Editorials

Exempting mental health units from smoke-free laws

BMJ 2006; 333 doi: http://dx.doi.org/10.1136/bmj.38944.382106.BE (Published 24 August 2006) Cite this as: BMJ 2006;333:407
  1. Jonathan Campion (jonathan_campion@yahoo.co.uk), specialist psychiatry registrar,
  2. Ann McNeill, honorary senior research fellow,
  3. Ken Checinski, senior lecturer in addictive behaviour
  1. Roehampton Community Mental Health Trust, Queen Mary's Hospital, London SW15 5PN
  2. Department of Epidemiology and Public Health, University College London, London WC1E 6BT
  3. St George's, University of London, London SW17 0RE

    Would worsen health inequalities for people with mental health problems

    An estimated five million deaths worldwide will occur from tobacco consumption in 2006. This figure is projected to reach 10 million deaths annually by 2020.1 Smoking is also the largest single cause of preventable illness and premature death in the United Kingdom, with 106 000 people dying of smoking related diseases in 20022 and more than 10 000 dying each year as a result of passive smoking.3 The Health Act 2006 will make all enclosed public and work places in England and Wales smoke-free environments and represents an important step forward for public health.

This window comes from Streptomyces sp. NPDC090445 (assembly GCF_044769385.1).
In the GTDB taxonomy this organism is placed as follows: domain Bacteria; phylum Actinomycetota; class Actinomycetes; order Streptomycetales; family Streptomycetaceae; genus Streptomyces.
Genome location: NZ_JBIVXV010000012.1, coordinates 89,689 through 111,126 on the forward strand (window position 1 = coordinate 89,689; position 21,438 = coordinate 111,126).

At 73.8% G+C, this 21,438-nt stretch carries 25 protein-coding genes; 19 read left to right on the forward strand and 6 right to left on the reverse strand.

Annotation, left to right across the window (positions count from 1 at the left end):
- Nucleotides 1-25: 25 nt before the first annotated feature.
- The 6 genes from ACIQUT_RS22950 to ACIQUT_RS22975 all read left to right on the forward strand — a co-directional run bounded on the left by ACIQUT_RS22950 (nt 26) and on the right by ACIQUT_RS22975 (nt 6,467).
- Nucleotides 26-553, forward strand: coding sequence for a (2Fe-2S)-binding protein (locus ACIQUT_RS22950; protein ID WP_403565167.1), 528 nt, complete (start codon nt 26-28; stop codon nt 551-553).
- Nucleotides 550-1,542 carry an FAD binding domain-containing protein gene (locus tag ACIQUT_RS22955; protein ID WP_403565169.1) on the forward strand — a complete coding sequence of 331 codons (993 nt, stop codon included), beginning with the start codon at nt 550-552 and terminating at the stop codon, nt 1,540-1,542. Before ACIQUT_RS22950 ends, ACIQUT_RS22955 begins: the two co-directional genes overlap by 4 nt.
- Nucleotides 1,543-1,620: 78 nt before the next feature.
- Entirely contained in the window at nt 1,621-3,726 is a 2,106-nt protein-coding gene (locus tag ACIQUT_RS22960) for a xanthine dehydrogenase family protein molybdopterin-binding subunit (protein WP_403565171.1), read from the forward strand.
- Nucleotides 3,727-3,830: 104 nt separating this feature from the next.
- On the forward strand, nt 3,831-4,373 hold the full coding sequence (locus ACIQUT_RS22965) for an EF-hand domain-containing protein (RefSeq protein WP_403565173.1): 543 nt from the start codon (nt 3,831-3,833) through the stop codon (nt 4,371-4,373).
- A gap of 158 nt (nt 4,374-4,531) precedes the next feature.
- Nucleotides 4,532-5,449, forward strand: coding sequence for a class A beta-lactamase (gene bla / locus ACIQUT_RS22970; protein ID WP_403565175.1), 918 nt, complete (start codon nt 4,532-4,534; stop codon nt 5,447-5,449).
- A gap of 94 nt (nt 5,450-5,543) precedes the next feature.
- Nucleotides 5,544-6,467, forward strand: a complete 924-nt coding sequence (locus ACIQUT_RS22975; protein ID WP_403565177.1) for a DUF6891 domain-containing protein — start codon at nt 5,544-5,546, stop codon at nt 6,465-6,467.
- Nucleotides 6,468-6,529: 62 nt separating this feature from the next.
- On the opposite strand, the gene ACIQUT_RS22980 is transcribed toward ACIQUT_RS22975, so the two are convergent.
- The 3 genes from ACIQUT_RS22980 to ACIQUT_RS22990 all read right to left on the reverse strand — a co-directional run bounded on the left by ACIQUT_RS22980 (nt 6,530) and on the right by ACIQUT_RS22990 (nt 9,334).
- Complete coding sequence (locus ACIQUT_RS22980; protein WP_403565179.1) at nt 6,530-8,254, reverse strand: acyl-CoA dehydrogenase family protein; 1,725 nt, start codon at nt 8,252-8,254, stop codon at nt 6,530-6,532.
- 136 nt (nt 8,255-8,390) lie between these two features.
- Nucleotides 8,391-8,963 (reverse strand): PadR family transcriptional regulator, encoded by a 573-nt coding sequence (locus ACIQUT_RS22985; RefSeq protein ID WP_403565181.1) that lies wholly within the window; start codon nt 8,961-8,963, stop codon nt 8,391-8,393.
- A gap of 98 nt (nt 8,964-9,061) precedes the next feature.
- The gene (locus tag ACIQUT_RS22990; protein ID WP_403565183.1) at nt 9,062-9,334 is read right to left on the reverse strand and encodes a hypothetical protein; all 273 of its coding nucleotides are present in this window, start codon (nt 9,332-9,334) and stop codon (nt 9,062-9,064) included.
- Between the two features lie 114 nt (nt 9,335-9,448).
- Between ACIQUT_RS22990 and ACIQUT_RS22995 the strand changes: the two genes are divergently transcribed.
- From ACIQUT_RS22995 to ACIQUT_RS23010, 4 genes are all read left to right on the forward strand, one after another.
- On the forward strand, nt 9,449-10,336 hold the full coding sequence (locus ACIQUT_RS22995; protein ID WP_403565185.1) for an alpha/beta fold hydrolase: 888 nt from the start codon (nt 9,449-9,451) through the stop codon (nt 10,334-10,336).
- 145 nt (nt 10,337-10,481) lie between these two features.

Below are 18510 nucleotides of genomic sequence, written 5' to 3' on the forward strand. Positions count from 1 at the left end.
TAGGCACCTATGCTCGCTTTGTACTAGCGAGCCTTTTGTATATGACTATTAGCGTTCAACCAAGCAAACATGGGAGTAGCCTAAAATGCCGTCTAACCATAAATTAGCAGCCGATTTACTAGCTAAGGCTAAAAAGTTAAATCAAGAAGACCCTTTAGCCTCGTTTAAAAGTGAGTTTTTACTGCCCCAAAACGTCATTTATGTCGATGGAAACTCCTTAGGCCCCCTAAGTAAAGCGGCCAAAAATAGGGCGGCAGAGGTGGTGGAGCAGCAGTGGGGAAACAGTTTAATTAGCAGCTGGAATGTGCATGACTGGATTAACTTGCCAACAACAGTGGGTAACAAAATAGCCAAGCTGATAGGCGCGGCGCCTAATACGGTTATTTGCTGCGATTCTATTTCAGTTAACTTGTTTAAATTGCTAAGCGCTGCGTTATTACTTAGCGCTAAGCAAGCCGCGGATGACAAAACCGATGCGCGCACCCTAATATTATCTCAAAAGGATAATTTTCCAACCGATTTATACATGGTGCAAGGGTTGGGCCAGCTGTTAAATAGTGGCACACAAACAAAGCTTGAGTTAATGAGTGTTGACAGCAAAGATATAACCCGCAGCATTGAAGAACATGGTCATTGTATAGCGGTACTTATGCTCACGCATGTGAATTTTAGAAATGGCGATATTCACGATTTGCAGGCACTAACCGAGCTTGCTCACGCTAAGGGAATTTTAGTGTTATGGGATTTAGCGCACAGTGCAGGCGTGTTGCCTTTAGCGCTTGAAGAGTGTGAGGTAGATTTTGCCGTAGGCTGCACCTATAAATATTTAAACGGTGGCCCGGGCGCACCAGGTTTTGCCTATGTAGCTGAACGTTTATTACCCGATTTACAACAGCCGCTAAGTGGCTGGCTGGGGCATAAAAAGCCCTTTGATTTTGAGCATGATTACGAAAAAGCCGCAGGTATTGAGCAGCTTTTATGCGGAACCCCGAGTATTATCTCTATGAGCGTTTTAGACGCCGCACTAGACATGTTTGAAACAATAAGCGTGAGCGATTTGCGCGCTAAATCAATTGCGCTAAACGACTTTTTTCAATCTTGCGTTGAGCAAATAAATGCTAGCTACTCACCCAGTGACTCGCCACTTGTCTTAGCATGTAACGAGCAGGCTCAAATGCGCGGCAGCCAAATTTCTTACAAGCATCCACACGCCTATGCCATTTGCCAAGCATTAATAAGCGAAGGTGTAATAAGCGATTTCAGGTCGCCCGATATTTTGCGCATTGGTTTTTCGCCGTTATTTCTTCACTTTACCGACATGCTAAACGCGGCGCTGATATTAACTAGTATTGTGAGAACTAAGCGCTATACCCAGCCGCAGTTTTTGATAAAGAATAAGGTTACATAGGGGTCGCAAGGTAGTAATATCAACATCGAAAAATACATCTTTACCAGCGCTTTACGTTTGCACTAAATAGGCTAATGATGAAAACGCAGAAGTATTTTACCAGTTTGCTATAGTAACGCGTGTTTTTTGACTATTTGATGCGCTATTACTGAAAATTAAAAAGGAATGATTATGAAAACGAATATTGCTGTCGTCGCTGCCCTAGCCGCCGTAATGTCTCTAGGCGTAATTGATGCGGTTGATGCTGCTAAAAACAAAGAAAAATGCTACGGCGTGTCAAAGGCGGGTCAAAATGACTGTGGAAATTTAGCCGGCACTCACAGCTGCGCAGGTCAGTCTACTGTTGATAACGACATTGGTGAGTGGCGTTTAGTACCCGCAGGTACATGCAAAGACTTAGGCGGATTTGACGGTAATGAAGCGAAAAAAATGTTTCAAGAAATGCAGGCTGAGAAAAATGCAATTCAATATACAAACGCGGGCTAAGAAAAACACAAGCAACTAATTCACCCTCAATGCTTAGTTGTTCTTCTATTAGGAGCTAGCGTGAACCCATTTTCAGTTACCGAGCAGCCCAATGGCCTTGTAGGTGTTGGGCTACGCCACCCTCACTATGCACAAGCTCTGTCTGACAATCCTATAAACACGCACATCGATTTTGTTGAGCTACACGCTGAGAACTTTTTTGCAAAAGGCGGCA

Consultation on exemptions to the Health Act continues until October 2006. Among proposed exclusions are mental health units that provide long term accommodation (defined as not less than six months) as well as prisons, care homes, and hospices. We applaud the government for not exempting mental health settings in their entirety as has happened in some other countries that have introduced smoke-free legislation. Making mental health units smoke free ensures improved physical health of mental health patients and protection …

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